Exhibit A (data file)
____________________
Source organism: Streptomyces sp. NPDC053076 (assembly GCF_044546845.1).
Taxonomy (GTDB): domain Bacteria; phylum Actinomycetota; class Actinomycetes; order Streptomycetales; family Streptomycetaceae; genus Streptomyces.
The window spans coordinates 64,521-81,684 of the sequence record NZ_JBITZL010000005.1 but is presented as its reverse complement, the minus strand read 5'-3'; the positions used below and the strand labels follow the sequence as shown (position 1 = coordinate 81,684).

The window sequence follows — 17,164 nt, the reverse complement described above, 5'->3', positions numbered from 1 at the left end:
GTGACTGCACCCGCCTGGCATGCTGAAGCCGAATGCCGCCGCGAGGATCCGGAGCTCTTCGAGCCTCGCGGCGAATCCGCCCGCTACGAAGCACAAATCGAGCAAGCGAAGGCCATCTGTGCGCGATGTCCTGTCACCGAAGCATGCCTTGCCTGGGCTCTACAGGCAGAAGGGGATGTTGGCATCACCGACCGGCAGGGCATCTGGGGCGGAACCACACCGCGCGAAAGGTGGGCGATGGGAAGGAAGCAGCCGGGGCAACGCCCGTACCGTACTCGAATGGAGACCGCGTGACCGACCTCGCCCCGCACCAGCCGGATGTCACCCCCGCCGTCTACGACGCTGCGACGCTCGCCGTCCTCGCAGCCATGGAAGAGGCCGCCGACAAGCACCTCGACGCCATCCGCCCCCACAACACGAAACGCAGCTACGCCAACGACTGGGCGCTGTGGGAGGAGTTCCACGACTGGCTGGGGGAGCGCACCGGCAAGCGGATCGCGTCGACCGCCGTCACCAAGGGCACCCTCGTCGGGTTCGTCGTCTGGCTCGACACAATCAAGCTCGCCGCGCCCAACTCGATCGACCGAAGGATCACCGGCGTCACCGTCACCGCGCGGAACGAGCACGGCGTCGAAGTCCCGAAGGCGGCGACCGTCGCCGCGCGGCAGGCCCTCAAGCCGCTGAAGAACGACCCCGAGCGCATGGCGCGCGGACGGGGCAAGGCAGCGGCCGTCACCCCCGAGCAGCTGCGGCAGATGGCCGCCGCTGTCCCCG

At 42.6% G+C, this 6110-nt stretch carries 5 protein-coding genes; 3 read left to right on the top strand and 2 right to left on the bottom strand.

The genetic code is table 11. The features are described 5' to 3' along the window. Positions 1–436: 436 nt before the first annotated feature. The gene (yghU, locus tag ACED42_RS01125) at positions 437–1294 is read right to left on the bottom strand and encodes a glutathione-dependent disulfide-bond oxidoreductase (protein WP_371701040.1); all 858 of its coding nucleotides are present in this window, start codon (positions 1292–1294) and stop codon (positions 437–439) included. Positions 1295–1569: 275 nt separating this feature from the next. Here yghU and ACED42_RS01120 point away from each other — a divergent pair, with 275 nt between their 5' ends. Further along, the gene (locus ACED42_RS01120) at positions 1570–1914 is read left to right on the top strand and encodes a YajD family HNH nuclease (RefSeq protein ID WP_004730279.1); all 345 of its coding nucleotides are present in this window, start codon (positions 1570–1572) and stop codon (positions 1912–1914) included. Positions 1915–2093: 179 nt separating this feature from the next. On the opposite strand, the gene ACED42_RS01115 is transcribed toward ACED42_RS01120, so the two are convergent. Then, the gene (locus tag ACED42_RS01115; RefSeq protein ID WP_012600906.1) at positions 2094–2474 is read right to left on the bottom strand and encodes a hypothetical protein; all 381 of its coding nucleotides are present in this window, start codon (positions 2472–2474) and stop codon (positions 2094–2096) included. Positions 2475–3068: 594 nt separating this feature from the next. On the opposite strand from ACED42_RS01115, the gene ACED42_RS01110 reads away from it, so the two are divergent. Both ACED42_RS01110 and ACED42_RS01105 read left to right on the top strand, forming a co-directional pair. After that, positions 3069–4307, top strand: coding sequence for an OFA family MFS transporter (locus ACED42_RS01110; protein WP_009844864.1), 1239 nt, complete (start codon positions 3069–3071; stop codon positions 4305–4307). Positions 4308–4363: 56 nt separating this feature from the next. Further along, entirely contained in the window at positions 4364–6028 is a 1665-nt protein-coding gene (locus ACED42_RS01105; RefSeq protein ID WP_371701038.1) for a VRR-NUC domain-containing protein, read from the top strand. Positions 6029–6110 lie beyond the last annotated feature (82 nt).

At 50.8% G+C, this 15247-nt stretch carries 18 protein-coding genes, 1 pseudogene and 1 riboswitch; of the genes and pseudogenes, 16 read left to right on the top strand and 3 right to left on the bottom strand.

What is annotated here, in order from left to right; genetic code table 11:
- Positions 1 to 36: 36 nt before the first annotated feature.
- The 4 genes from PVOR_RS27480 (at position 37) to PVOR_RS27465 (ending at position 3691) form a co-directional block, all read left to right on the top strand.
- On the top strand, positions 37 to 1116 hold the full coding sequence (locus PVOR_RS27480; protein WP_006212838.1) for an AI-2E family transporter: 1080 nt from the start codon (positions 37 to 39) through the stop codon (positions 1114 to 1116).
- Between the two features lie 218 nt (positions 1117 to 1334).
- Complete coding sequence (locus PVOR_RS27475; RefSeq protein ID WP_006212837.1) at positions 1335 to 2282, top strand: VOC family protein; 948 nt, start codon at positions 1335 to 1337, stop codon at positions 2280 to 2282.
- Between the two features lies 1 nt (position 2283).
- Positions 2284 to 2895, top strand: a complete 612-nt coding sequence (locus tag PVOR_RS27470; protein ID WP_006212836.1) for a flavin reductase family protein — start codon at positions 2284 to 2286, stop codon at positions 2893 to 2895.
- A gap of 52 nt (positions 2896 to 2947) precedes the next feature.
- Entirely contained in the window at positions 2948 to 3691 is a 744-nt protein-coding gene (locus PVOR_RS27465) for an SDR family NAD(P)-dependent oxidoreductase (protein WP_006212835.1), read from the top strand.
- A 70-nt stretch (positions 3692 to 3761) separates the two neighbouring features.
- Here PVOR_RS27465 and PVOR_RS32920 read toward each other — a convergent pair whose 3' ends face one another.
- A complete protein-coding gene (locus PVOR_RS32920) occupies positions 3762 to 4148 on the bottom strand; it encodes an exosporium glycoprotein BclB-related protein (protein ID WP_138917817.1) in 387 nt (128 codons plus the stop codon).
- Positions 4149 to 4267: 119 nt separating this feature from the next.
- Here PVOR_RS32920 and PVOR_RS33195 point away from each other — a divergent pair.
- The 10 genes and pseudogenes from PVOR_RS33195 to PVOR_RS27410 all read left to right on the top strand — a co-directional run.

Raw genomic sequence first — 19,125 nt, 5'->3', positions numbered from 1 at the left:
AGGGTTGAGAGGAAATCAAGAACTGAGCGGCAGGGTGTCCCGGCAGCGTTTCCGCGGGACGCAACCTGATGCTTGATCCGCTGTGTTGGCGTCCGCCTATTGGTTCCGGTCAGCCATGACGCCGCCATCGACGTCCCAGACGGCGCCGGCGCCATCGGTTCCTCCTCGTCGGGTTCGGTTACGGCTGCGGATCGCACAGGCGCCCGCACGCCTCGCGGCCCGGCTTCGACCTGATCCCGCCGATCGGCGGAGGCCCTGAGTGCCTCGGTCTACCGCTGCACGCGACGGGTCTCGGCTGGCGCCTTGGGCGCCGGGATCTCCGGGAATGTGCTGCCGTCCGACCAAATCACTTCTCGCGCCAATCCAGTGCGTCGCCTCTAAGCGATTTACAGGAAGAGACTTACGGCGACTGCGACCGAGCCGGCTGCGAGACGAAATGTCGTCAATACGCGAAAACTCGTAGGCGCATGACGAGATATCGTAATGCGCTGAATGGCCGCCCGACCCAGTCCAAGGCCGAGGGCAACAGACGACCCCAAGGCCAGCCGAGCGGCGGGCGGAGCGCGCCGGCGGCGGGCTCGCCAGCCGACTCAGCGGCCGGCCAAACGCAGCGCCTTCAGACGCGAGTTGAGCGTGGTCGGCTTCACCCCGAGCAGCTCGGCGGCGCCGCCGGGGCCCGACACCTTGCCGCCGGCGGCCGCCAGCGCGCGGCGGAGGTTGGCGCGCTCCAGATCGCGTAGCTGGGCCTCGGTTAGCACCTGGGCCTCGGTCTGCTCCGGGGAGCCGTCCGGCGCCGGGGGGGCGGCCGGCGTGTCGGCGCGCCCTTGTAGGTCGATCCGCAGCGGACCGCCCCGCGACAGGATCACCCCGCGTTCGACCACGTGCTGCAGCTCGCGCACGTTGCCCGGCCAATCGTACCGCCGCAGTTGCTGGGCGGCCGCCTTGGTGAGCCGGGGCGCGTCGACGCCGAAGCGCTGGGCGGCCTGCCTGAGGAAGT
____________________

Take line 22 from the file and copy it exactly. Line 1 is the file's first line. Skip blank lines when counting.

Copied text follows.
- Positions 4149 to 4267: 119 nt separating this feature from the next.